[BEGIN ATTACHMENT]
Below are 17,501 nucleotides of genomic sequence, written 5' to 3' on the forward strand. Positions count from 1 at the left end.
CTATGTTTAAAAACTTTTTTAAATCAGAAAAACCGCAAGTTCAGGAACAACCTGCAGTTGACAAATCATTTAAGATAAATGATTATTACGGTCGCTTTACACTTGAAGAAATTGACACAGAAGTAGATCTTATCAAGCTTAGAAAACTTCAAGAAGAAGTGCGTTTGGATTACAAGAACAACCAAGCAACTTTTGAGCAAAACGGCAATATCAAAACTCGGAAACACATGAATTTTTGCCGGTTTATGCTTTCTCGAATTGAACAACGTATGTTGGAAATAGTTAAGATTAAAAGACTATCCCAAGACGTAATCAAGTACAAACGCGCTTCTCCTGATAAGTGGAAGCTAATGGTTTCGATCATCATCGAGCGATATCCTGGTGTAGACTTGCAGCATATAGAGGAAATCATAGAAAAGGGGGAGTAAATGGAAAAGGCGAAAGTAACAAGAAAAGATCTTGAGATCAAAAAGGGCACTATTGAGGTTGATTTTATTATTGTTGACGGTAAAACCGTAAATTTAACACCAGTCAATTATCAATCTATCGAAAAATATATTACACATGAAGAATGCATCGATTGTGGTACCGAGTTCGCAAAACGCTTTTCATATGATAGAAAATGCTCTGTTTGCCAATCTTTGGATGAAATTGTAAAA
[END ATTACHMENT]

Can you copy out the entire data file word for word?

Below are 17,501 nucleotides of genomic sequence, written 5' to 3' on the forward strand. Positions count from 1 at the left end.
CTATGTTTAAAAACTTTTTTAAATCAGAAAAACCGCAAGTTCAGGAACAACCTGCAGTTGACAAATCATTTAAGATAAATGATTATTACGGTCGCTTTACACTTGAAGAAATTGACACAGAAGTAGATCTTATCAAGCTTAGAAAACTTCAAGAAGAAGTGCGTTTGGATTACAAGAACAACCAAGCAACTTTTGAGCAAAACGGCAATATCAAAACTCGGAAACACATGAATTTTTGCCGGTTTATGCTTTCTCGAATTGAACAACGTATGTTGGAAATAGTTAAGATTAAAAGACTATCCCAAGACGTAATCAAGTACAAACGCGCTTCTCCTGATAAGTGGAAGCTAATGGTTTCGATCATCATCGAGCGATATCCTGGTGTAGACTTGCAGCATATAGAGGAAATCATAGAAAAGGGGGAGTAAATGGAAAAGGCGAAAGTAACAAGAAAAGATCTTGAGATCAAAAAGGGCACTATTGAGGTTGATTTTATTATTGTTGACGGTAAAACCGTAAATTTAACACCAGTCAATTATCAATCTATCGAAAAATATATTACACATGAAGAATGCATCGATTGTGGTACCGAGTTCGCAAAACGCTTTTCATATGATAGAAAATGCTCTGTTTGCCAATCTTTGGATGAAATTGTAAAA